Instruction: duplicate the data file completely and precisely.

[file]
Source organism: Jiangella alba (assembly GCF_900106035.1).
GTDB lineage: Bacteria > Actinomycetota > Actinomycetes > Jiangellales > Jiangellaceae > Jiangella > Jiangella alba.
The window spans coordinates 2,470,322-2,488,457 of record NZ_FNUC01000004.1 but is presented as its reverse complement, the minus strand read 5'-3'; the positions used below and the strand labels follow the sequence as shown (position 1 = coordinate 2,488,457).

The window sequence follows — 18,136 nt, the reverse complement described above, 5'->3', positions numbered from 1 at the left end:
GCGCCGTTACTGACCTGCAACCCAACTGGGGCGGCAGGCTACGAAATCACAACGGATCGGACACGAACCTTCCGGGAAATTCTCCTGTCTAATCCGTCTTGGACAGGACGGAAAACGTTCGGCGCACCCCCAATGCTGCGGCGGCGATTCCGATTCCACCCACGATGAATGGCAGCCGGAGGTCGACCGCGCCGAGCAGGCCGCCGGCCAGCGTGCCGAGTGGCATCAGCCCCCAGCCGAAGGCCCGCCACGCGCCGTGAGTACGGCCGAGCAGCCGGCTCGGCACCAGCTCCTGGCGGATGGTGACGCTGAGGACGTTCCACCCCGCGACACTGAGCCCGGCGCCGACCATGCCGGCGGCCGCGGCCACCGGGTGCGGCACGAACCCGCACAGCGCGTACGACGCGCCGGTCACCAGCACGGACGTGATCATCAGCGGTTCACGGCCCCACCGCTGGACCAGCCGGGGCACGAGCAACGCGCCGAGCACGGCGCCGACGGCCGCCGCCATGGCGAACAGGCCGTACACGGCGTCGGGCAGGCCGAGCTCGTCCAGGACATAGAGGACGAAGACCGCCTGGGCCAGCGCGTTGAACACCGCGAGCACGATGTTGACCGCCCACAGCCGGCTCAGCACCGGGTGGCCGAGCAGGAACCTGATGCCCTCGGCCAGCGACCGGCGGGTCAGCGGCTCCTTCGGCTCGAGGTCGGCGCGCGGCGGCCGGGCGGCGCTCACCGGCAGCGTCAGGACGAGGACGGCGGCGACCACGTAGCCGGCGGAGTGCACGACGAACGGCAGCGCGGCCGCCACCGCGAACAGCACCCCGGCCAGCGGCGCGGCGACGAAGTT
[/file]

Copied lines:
Source organism: Jiangella alba (assembly GCF_900106035.1).
GTDB lineage: Bacteria > Actinomycetota > Actinomycetes > Jiangellales > Jiangellaceae > Jiangella > Jiangella alba.
The window spans coordinates 2,470,322-2,488,457 of record NZ_FNUC01000004.1 but is presented as its reverse complement, the minus strand read 5'-3'; the positions used below and the strand labels follow the sequence as shown (position 1 = coordinate 2,488,457).

The window sequence follows — 18,136 nt, the reverse complement described above, 5'->3', positions numbered from 1 at the left end:
GCGCCGTTACTGACCTGCAACCCAACTGGGGCGGCAGGCTACGAAATCACAACGGATCGGACACGAACCTTCCGGGAAATTCTCCTGTCTAATCCGTCTTGGACAGGACGGAAAACGTTCGGCGCACCCCCAATGCTGCGGCGGCGATTCCGATTCCACCCACGATGAATGGCAGCCGGAGGTCGACCGCGCCGAGCAGGCCGCCGGCCAGCGTGCCGAGTGGCATCAGCCCCCAGCCGAAGGCCCGCCACGCGCCGTGAGTACGGCCGAGCAGCCGGCTCGGCACCAGCTCCTGGCGGATGGTGACGCTGAGGACGTTCCACCCCGCGACACTGAGCCCGGCGCCGACCATGCCGGCGGCCGCGGCCACCGGGTGCGGCACGAACCCGCACAGCGCGTACGACGCGCCGGTCACCAGCACGGACGTGATCATCAGCGGTTCACGGCCCCACCGCTGGACCAGCCGGGGCACGAGCAACGCGCCGAGCACGGCGCCGACGGCCGCCGCCATGGCGAACAGGCCGTACACGGCGTCGGGCAGGCCGAGCTCGTCCAGGACATAGAGGACGAAGACCGCCTGGGCCAGCGCGTTGAACACCGCGAGCACGATGTTGACCGCCCACAGCCGGCTCAGCACCGGGTGGCCGAGCAGGAACCTGATGCCCTCGGCCAGCGACCGGCGGGTCAGCGGCTCCTTCGGCTCGAGGTCGGCGCGCGGCGGCCGGGCGGCGCTCACCGGCAGCGTCAGGACGAGGACGGCGGCGACCACGTAGCCGGCGGAGTGCACGACGAACGGCAGCGCGGCCGCCACCGCGAACAGCACCCCGGCCAGCGGCGCGGCGACGAAGTT